Andrew EC posed the following question in the “Godidit” thread:
If 500 Hindus claim to have witnessed a reincarnation, would you believe?
Is there any non-first-hand (i.e., testimonial) evidence that would convince you of supernatural/divine/miraculous/magic activity other than the religion you accept?
This is an interesting question because long-time readers of the blog (at least those with good memories) will know that I have referred positively to the work of (Canadian!) Ian Stevenson who spent several decades at the University of Virginia collecting and studying veridical reincarnation reports. I first was introduced to Stevenson’s work through Tom Shroder’s book Old Souls: The Scientific Evidence for Past Lives (Simon and Schuster, 2001).
The standard form of these reports is something like this: a child, perhaps four or five years old, begins insisting that he was killed in a farming accident in a neighboring state. He then provides a number of items of evidence. All the evidence is later corroborated. (Obviously Stevenson focuses on cases where there is no connection between the two families and no natural way the child could have gleaned the information.) The scenario is reminiscent of the disturbing 2004 Nicole Kidman film “Birth”. And as in that film, many of these cases occur in North America.
A naturalist should be loathe to consider evidence for reincarnation for obvious reasons. But what should a Christian do? Well the first thing they shouldn’t do is what many naturalists do: ignore all the evidence for reincarnation. On the contrary, they should first of all take it seriously as general evidence for supernaturalism of some kind.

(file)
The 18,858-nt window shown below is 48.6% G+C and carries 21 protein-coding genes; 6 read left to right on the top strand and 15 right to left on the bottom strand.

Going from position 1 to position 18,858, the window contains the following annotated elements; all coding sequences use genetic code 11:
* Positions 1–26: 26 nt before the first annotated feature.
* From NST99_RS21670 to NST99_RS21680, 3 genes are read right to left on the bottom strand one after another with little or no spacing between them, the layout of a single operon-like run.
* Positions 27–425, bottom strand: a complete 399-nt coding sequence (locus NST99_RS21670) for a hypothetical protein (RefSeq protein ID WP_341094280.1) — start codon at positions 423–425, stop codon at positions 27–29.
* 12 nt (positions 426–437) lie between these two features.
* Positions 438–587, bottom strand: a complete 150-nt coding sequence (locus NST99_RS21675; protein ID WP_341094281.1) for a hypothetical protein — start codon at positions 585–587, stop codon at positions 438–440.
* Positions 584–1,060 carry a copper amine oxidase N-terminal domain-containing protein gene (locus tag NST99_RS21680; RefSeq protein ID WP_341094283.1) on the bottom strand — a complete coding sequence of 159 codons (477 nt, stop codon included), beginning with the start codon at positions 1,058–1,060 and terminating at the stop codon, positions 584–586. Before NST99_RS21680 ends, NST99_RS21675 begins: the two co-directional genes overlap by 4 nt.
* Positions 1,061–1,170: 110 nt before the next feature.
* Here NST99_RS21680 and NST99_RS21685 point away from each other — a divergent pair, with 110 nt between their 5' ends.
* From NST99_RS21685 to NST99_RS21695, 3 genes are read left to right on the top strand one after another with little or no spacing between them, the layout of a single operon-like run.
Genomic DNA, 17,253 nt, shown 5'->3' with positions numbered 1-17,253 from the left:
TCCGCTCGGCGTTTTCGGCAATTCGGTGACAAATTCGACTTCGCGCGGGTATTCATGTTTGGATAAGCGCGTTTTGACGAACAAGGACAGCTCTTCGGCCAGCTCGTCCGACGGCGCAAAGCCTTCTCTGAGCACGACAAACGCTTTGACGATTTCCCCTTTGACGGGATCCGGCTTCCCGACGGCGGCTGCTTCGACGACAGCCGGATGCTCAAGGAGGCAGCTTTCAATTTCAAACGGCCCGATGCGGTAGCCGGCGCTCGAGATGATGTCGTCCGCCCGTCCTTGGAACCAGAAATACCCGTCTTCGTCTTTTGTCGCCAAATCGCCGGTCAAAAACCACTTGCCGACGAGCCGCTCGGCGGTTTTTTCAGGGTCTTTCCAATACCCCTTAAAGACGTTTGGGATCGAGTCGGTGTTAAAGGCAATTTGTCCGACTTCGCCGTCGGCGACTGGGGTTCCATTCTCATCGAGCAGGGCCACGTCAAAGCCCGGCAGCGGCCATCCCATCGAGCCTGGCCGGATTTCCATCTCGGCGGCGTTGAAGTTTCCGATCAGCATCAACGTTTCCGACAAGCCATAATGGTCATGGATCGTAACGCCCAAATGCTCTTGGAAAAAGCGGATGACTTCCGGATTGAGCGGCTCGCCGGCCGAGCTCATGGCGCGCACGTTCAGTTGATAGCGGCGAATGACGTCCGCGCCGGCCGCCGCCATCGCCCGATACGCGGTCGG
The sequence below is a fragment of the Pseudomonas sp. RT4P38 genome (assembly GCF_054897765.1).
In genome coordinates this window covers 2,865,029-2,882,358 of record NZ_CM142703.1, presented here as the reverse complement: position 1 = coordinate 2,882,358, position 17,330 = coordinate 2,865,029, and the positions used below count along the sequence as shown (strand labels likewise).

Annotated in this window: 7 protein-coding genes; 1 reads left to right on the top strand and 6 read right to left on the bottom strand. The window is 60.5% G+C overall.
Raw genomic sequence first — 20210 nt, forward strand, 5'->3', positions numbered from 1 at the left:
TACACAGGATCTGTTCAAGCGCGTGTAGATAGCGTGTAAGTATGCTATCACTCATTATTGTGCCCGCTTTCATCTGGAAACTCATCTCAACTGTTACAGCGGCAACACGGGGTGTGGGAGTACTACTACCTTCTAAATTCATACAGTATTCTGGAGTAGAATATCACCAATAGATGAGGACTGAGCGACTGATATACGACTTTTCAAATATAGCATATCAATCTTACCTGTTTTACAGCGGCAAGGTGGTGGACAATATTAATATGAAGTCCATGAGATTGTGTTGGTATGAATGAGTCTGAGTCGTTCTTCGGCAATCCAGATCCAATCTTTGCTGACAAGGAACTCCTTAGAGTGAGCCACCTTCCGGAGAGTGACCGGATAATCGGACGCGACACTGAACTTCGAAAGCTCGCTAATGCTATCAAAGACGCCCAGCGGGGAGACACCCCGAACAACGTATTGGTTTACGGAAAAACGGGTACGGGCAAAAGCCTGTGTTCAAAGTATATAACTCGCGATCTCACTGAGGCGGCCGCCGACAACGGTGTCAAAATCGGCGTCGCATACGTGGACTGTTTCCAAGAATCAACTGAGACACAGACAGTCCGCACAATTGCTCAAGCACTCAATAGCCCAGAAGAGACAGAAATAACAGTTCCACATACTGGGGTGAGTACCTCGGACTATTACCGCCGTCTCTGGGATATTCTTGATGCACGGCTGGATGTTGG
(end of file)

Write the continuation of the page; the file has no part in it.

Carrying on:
But what else? That leads us to the really interesting question: could Christianity ever come to accept the evidence for reincaration? Well if we think of Christianity as analogous to a scientific theory — but one working at the level of metaphysics or worldview — then we should consider what the core, non-negotiables at the core of the theory are. Of course theism is at the core as well as the incarnation and atoning work of Christ and the Trinity. And a few other things too.
But is the denial of reincarnation also at the center of the most central, important claims of Christianity? That is a question that doesn’t have a simple answer. To ask “what would Christianity look like after the confirmation of reincarnation?” is sort of like asking “what would Christianity look like after aliens landed on the White House lawn?” We’ll cross that bridge when we come to it.
In the mean time I’m happy to consider the evidence and put it in the category of the as-yet-to-be-explained alongside other great mysteries like how “The Hangover 2” managed to gross $86 million at the box office this weekend. Now that’s a plot line that really should not have been brought back to life.